I am THRILLED to have contributed to the latest issue of NEUE LUXURY/NEUE FASHION writing about the upcoming Balenciaga: Shaping Fashion exhibition, that opens at the Victoria & Albert Museum on May 27th 2017. It was a pleasure to meet curator Cassie Davies-Strodder to discuss the life and influence of Cristobal Balenciaga. An edited version of my text is reproduced below.
BALENCIAGA: SHAPING FASHION
Described by legendary fashion photographer Cecil Beaton as ‘fashion’s Picasso’ and heralded as one of the most innovative and influential fashion designers of the twentieth century, Spanish born designer Cristobal Balenciaga challenged convention with his extraordinary pattern cutting and audacious silhouettes, yet he remains surrounded by a sense of mystery. However, a new exhibition Balenciaga: Shaping Fashion, that opens at the Victoria and Albert Museum in London, May 27th, takes a forensic approach to celebrate his legacy.
“The V&A has the most incredible collection of Balenciaga designs and we are indebted to Cecil Beaton for that,” says Cassie Davies-Strodder, curator of the new exhibition. “2017 marks two momentous anniversaries – 1917, when Balenciaga launched his first dressmaking establishment and 1937, when he opened his eponymous fashion house in Paris – so we thought it was the right time. And it’s just a really good opportunity to get out lots of pieces that people have never seen before.”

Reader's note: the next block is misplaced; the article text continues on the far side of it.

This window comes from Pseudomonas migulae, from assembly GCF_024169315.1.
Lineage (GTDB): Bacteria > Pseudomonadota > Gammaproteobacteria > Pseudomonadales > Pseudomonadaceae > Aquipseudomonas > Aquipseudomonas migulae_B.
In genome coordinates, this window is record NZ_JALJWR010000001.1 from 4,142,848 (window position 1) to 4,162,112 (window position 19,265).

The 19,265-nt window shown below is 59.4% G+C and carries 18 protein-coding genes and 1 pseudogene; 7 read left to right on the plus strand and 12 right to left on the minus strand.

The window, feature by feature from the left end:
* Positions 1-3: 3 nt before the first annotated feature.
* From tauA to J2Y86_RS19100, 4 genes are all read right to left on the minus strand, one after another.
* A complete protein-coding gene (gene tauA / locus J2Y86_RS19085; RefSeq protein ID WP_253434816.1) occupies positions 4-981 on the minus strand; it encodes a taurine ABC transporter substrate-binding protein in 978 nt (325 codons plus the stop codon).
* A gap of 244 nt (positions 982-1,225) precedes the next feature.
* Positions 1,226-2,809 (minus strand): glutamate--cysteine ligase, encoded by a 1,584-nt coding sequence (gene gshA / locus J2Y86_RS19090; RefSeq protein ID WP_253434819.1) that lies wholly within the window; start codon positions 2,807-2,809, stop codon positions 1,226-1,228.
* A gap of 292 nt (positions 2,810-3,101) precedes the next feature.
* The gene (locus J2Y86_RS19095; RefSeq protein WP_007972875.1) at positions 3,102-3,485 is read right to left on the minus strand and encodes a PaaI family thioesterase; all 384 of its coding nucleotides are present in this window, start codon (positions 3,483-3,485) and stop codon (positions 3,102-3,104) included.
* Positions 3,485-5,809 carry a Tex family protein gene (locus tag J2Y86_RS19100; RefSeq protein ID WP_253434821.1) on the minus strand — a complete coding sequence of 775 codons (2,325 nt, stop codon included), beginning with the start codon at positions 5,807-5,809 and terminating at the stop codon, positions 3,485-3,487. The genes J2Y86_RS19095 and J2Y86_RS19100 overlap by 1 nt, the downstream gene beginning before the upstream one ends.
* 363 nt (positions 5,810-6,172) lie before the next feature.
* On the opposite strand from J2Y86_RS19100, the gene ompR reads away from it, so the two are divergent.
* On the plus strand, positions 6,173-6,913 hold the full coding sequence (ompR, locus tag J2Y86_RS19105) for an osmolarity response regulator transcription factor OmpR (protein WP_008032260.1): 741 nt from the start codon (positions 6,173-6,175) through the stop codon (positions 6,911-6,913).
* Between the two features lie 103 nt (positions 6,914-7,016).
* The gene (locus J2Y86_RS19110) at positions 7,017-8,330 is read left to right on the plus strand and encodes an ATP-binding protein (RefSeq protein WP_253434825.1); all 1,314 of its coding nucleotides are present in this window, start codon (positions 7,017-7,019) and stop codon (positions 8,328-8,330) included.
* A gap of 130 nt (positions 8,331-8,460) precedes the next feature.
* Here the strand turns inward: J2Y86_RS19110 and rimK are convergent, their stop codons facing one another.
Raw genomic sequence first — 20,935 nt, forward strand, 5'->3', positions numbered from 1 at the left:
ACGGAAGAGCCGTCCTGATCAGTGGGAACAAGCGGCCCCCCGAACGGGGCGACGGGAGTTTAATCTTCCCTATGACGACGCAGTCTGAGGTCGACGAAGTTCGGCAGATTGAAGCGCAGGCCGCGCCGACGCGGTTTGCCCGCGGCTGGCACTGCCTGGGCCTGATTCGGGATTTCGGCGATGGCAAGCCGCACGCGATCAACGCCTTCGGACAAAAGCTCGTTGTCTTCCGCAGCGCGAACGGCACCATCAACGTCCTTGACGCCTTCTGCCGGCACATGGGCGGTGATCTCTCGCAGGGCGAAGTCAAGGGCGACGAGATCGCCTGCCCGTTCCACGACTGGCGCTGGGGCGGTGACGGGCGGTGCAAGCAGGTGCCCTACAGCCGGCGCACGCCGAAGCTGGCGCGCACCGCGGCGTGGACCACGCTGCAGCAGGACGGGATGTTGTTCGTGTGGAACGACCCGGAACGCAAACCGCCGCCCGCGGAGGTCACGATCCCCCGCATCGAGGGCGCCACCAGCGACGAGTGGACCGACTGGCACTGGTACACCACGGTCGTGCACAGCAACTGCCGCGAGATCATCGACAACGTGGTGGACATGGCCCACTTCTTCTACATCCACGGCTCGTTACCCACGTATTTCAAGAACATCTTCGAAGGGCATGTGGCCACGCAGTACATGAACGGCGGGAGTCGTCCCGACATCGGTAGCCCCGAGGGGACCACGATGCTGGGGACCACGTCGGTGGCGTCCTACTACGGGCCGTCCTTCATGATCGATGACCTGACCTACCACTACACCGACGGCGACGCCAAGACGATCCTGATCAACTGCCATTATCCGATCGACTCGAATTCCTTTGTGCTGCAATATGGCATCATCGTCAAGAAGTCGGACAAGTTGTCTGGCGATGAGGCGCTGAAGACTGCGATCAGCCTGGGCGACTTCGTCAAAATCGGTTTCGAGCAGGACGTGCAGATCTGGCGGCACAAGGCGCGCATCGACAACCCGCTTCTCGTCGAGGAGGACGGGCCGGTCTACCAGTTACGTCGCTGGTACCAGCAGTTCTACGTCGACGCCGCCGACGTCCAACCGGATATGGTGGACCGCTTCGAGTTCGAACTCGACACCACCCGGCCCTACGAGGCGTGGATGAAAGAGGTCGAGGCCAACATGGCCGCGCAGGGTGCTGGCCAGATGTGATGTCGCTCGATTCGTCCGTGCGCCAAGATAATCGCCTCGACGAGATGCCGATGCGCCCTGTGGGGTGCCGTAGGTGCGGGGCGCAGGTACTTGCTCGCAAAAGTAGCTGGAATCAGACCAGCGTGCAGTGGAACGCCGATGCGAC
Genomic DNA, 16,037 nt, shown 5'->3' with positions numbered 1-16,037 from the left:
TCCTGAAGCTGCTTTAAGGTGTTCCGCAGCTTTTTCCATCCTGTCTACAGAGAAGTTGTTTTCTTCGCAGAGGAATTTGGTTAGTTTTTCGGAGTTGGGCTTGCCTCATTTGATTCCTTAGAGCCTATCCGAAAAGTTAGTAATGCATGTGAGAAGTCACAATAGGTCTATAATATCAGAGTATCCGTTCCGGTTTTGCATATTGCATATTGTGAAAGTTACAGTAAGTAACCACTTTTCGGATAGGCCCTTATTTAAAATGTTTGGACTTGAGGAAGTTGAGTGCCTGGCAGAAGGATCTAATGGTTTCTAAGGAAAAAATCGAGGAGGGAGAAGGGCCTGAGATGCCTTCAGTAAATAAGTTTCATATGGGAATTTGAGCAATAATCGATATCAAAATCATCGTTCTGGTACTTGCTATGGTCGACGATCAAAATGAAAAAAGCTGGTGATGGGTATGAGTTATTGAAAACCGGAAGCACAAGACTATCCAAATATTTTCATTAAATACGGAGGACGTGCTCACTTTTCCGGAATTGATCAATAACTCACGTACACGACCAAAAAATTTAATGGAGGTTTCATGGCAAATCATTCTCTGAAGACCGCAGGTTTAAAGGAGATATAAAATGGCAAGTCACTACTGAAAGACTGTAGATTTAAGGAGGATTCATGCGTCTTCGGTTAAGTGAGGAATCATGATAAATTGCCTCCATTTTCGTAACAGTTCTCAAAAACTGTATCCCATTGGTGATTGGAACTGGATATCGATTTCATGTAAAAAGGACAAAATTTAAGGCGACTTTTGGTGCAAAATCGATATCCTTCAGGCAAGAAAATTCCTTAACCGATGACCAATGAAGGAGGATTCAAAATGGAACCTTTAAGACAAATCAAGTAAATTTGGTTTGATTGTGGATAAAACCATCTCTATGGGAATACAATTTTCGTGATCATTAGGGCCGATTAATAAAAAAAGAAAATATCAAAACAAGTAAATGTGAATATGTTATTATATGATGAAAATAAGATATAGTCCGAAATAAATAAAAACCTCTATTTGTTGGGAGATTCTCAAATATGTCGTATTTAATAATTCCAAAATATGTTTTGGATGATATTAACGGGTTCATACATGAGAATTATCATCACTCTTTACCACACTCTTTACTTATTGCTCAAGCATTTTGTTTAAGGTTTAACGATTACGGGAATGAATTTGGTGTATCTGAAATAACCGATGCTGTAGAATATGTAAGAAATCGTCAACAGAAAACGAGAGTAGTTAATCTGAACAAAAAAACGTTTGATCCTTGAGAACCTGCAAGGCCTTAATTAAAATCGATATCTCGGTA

“Balenciaga is the purest designer who achieved perfect balance: bridging the worlds of 1950’s tradition and 1960’s modernity,” says milliner Stephen Jones, who was inspired by Balenciaga for his graduate collection at St Martin’s School of Art (now Central Saint Martins), in 1979. “I loved his use of extravagant, decorative hats with apparently simple clothes. Also, no one else I knew was remotely interested in him or even knew who he was.”
Indeed, although Balanciaga is much revered by the fashion cognoscenti, he is a less familiar name with the public, especially compared to Coco Chanel or Christian Dior.
“Balenciaga is a real designers’ designer but he is shrouded in anonymity that definitely had to do with the way he shunned the press and publicity and didn’t talk in soundbites,“ says Davies-Strodder. “From 1956-67 he wouldn’t even let the press come to his first shows, which is a bold move for a designer.”
Film footage of Balenciaga’s shows features in the exhibition and reveals how much the presentation of fashion has changed. Guests are seen walking in and out because collections were shown twice a day over two weeks. The ambience is highly stylised as models appear so unfriendly looking. This under the instructions of Balenciaga, who thought smiling to be vulgar.
“Also, Balenciaga did not unveil a brand new look each season, he was more about a gradual evolution of an idea, which isn’t as press friendly. There will be a catwalk in the exhibition showing the evolution of his silhouettes,” continues Davies-Strodder. “It starts with the balloon-hem dress then the semi-fit and baby doll and ends with the iconic four-point envelope dress, which shows his move into more abstract ideas.”